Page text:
We took Sam up to my ward for a bit of a break from SCBU, but when we got back to the unit Mia’s bubble had gone. After an initial heart stopping panic and frantic search we realised that it had been replaced by a cot. Apparently her saturation rates were stabilising, as was her breathing, she was now stable enough to no longer need the bubble. However, the nurse was keen to point out that she was far from out of the woods as they still did not know what was attempting to claim my little girl’s life.
We sat and watched the other parents in SCBU come in to see their little preterm babies. And I know it’s bad, but I was jealous. I hated them (although only briefly). You see, they, knew what was wrong with their babies, they were too early… They had to get strong enough to leave hospital. They had a plan…… We didn’t.
It is an incredibly scary thing holding your baby in your arms with so many wires and drips trying to make sure nothing gets caught, tugs or gets trapped, but it is so rewarding.
I bought her something pink from the League of Friends shop in the hospital, so that if she died she would have had something pink. Tristan and Sam also brought up a little pink teddy bear which we were allowed to put in her cot with her.
All day she fought and made small steps in the right direction, although she had now been given a nasal tube which was scary to look at. It was there to try to drain excess fluid from her lung and every so often the little pot attached to the tube would have to be emptied.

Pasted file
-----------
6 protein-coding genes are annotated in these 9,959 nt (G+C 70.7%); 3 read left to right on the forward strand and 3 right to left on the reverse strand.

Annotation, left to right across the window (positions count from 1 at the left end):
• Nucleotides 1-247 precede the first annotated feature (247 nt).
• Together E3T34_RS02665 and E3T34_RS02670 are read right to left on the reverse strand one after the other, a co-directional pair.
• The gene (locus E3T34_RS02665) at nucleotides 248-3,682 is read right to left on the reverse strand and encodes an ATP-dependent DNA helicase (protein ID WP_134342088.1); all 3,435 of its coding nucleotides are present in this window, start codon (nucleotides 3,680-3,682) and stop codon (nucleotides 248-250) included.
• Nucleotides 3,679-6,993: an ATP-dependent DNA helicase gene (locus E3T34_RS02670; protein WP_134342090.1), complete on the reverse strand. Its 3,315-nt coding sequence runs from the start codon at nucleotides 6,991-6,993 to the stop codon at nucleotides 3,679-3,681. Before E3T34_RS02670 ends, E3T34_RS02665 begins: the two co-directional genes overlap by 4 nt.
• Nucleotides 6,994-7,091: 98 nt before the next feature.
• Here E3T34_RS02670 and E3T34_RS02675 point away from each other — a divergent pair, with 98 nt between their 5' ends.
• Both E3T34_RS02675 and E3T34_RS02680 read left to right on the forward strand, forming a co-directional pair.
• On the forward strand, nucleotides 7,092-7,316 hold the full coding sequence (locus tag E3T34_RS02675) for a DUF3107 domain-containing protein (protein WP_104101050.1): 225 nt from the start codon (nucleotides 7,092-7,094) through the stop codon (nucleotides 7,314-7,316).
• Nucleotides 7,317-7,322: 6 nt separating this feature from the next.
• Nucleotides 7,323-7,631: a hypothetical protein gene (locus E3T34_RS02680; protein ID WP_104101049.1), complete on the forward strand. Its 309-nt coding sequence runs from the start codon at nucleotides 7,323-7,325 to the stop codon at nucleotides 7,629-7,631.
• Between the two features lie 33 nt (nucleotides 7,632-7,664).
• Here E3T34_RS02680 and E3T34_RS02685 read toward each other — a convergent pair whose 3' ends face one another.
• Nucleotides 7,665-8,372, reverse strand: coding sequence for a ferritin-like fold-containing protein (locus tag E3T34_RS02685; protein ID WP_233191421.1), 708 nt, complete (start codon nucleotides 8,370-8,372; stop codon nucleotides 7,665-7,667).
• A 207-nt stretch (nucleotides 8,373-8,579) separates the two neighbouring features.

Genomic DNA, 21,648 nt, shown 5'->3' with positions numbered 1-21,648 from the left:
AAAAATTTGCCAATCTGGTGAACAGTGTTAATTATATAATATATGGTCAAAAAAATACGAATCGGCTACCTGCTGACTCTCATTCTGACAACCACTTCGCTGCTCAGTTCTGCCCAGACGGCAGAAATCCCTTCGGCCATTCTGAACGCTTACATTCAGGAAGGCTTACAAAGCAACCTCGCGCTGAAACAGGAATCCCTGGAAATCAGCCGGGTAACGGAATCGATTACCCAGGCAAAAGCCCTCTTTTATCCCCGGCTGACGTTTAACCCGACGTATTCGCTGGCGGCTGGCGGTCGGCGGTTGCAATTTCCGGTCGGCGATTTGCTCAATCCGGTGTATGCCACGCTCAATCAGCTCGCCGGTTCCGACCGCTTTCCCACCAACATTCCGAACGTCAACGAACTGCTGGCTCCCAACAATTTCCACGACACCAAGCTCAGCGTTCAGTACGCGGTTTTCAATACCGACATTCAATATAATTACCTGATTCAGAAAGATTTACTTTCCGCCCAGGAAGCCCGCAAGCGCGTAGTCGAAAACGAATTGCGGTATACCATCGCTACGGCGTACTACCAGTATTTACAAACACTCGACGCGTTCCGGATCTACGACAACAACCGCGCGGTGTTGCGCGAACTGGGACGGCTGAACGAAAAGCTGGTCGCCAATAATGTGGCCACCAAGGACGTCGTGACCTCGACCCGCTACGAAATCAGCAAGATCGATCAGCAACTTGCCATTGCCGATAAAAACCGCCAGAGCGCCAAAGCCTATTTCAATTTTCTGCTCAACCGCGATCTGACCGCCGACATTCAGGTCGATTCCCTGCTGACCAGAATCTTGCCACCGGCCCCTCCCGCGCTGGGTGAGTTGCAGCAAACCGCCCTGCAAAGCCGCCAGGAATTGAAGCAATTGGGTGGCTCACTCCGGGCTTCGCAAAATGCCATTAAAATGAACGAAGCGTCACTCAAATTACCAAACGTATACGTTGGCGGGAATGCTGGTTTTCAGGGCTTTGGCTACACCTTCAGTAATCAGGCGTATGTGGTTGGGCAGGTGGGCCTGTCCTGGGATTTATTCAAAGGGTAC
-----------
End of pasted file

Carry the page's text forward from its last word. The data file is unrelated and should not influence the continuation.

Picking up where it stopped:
The Bristol Registrar comes to the maternity ward each week so you can register the births, so Tristan and I registered the birth of our daughter Mia Rose Hayman. We did not want to have to register her death and her birth at the same time.
That evening, after Tristan and Sam had gone home, I was told that Doctors wanted me to try breastfeeding her again to see how it went. They still hadn’t got any results back but wanted to try to tick things off the list as they went. However, a nappy change was required first, which has bright red blood in it. The Doctors came back and Mia was put back on to nil by mouth immediately before even being able to try to feed.
She was whisked away for an emergency stomach X-RAY, as they had only initially checked the organs in her chest and now needed to check that her bowels and lower organs were all present and had formed correctly and weren’t doubled up or had a hole or tear in them.
I was absolutely devasted. I rang Tristan to update him in tears again. We’d had such a good day and she had come so close but still felt so far away. The results of the X-Rays were due back at 11pm so I sat next to her watching her sleep until 11pm.
Bang on time the Doctor arrived and came over to me. He said he had “Good News and Bad News”. The good news was that all her organs in her body were present, correct in the right places and working perfectly and with the exception of her heart were all the right dimensions. The bad news was that the X-Ray hadn’t shed any light on why she was bleeding.
Our little girl had come into SCBU what seemed like a lifetime ago with a respiratory problem which had been cured. But now her symptoms had been replaced by much more scarier ones.